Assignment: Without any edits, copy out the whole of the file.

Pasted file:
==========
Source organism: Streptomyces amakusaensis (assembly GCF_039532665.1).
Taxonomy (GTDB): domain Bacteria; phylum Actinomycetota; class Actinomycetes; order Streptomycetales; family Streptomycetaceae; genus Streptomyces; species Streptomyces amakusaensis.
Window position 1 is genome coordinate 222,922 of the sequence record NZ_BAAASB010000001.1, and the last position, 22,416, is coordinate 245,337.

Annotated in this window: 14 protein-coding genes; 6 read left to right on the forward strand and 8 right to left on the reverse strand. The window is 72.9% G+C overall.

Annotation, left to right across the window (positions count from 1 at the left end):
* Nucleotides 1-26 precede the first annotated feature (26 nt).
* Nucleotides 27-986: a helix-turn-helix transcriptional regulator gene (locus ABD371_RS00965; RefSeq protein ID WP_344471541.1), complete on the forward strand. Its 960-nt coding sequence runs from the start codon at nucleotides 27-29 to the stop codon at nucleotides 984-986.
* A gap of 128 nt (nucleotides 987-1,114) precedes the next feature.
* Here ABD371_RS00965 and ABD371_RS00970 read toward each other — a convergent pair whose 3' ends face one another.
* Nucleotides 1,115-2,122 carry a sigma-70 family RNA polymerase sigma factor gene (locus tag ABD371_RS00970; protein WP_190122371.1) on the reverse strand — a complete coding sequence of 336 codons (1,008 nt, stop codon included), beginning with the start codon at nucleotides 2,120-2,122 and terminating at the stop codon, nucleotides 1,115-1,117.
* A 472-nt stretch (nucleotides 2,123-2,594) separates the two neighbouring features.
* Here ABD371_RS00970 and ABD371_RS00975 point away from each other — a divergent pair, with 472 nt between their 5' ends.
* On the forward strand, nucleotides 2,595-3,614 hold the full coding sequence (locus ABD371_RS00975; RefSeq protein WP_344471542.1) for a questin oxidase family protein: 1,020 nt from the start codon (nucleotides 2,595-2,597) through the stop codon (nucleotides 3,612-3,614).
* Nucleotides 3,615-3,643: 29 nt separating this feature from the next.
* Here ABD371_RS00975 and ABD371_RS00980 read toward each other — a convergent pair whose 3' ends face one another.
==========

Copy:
Source organism: Streptomyces amakusaensis (assembly GCF_039532665.1).
Taxonomy (GTDB): domain Bacteria; phylum Actinomycetota; class Actinomycetes; order Streptomycetales; family Streptomycetaceae; genus Streptomyces; species Streptomyces amakusaensis.
Window position 1 is genome coordinate 222,922 of the sequence record NZ_BAAASB010000001.1, and the last position, 22,416, is coordinate 245,337.

Annotated in this window: 14 protein-coding genes; 6 read left to right on the forward strand and 8 right to left on the reverse strand. The window is 72.9% G+C overall.

Annotation, left to right across the window (positions count from 1 at the left end):
* Nucleotides 1-26 precede the first annotated feature (26 nt).
* Nucleotides 27-986: a helix-turn-helix transcriptional regulator gene (locus ABD371_RS00965; RefSeq protein ID WP_344471541.1), complete on the forward strand. Its 960-nt coding sequence runs from the start codon at nucleotides 27-29 to the stop codon at nucleotides 984-986.
* A gap of 128 nt (nucleotides 987-1,114) precedes the next feature.
* Here ABD371_RS00965 and ABD371_RS00970 read toward each other — a convergent pair whose 3' ends face one another.
* Nucleotides 1,115-2,122 carry a sigma-70 family RNA polymerase sigma factor gene (locus tag ABD371_RS00970; protein WP_190122371.1) on the reverse strand — a complete coding sequence of 336 codons (1,008 nt, stop codon included), beginning with the start codon at nucleotides 2,120-2,122 and terminating at the stop codon, nucleotides 1,115-1,117.
* A 472-nt stretch (nucleotides 2,123-2,594) separates the two neighbouring features.
* Here ABD371_RS00970 and ABD371_RS00975 point away from each other — a divergent pair, with 472 nt between their 5' ends.
* On the forward strand, nucleotides 2,595-3,614 hold the full coding sequence (locus ABD371_RS00975; RefSeq protein WP_344471542.1) for a questin oxidase family protein: 1,020 nt from the start codon (nucleotides 2,595-2,597) through the stop codon (nucleotides 3,612-3,614).
* Nucleotides 3,615-3,643: 29 nt separating this feature from the next.
* Here ABD371_RS00975 and ABD371_RS00980 read toward each other — a convergent pair whose 3' ends face one another.